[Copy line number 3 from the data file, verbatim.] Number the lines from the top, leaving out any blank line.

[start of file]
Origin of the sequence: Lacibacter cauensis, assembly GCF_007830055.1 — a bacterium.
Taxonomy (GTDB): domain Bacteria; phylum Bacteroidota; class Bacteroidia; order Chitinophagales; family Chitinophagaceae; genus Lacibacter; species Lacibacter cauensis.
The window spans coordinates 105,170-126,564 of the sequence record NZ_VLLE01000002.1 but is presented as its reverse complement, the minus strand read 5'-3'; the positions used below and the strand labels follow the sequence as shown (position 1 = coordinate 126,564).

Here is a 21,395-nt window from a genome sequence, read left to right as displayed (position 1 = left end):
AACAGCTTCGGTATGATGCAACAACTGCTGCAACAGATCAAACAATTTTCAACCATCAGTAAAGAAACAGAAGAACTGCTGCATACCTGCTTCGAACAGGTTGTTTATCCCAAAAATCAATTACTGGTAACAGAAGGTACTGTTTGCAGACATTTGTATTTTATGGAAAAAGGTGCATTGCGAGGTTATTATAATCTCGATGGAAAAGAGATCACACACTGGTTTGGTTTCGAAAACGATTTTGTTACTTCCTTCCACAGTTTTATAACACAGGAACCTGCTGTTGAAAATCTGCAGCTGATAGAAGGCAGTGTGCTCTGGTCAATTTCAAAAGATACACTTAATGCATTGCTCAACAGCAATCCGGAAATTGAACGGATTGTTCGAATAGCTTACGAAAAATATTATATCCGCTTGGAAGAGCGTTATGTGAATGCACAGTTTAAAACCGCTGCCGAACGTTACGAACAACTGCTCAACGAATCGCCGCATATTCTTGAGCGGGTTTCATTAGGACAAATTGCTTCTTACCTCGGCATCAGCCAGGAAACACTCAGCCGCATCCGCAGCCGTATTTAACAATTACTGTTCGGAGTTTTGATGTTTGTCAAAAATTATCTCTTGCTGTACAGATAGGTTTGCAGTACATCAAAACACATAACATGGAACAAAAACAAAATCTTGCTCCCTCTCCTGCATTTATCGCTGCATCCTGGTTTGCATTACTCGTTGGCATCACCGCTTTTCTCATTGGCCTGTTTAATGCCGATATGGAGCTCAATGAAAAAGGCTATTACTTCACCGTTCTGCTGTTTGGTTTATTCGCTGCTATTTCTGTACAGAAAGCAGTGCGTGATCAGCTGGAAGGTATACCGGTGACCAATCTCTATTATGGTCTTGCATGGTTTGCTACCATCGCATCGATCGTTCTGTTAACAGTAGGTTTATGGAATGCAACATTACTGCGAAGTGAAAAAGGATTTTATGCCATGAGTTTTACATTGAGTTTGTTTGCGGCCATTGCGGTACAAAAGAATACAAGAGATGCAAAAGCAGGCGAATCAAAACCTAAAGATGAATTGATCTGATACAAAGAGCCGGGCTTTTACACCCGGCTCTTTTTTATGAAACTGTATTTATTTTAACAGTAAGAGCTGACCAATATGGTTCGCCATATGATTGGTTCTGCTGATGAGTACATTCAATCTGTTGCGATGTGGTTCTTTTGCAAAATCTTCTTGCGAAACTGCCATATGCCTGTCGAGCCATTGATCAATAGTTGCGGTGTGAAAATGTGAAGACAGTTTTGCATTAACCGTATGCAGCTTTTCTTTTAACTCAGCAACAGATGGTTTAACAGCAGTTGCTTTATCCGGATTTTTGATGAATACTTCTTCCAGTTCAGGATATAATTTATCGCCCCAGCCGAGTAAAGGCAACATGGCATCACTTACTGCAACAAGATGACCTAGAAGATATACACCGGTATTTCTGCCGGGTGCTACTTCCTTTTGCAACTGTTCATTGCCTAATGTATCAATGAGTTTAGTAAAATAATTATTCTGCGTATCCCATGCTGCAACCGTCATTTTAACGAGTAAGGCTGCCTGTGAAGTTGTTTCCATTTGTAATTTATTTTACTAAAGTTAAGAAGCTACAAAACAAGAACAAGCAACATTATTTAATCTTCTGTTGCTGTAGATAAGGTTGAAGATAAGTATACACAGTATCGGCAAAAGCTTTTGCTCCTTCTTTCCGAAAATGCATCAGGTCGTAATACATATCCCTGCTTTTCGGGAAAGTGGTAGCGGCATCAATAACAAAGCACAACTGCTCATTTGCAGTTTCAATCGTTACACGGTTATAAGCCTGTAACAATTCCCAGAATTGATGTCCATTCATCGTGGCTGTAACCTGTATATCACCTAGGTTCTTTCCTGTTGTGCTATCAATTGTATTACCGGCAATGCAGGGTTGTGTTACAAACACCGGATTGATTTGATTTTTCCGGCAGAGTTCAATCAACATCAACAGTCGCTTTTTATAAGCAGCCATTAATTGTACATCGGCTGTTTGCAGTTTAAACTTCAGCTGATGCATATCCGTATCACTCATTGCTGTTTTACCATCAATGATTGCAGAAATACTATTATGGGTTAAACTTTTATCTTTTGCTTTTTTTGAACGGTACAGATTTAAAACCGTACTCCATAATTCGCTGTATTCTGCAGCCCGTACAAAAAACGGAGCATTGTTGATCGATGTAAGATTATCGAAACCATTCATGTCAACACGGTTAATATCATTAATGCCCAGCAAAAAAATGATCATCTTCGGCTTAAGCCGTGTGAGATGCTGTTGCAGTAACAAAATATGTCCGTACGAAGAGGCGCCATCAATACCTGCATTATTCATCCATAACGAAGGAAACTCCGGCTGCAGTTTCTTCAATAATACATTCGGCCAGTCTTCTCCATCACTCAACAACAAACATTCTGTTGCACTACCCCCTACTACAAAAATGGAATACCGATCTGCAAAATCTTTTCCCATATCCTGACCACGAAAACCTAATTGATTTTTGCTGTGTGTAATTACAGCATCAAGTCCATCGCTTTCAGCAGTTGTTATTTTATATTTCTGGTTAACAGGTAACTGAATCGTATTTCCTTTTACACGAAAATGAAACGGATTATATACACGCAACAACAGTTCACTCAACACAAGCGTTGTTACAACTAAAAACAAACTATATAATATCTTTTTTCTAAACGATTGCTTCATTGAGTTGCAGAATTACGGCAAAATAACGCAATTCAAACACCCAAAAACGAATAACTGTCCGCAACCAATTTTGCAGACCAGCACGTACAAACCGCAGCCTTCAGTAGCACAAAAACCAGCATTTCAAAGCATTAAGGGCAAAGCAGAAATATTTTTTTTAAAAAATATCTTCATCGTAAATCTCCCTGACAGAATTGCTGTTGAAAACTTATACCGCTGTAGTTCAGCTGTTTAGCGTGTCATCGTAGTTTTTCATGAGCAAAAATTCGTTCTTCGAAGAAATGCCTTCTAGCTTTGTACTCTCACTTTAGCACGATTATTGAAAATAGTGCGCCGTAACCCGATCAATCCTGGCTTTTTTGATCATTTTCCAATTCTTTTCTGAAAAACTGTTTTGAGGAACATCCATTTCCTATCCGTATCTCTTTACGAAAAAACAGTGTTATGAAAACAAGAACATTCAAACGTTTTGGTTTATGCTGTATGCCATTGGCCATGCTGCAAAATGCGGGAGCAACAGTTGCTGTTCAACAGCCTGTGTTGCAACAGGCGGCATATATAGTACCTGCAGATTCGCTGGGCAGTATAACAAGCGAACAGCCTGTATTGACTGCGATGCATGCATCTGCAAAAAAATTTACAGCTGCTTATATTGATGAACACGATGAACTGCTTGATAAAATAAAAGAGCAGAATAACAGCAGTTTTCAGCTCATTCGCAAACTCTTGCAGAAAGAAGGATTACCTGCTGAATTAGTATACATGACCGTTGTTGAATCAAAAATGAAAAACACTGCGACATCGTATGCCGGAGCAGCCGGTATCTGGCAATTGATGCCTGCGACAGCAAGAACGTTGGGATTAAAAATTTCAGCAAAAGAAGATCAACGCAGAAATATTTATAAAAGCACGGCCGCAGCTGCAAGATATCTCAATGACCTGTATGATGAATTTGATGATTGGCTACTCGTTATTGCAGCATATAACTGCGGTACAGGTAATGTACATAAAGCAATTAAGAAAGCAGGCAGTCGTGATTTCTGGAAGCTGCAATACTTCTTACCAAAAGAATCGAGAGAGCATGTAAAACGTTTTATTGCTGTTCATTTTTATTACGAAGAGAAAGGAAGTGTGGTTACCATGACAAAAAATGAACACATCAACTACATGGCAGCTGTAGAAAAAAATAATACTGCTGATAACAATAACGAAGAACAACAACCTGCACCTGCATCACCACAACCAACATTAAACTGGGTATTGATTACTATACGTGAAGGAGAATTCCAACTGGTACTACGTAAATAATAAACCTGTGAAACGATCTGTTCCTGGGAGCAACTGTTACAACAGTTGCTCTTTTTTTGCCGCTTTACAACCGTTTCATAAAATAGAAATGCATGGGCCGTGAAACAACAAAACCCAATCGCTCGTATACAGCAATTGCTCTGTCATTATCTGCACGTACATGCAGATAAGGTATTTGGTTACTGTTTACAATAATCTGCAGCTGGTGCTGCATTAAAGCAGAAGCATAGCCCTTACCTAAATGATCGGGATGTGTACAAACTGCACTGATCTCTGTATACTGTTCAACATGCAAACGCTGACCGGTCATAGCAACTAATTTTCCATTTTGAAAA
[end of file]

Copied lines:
The window spans coordinates 105,170-126,564 of the sequence record NZ_VLLE01000002.1 but is presented as its reverse complement, the minus strand read 5'-3'; the positions used below and the strand labels follow the sequence as shown (position 1 = coordinate 126,564).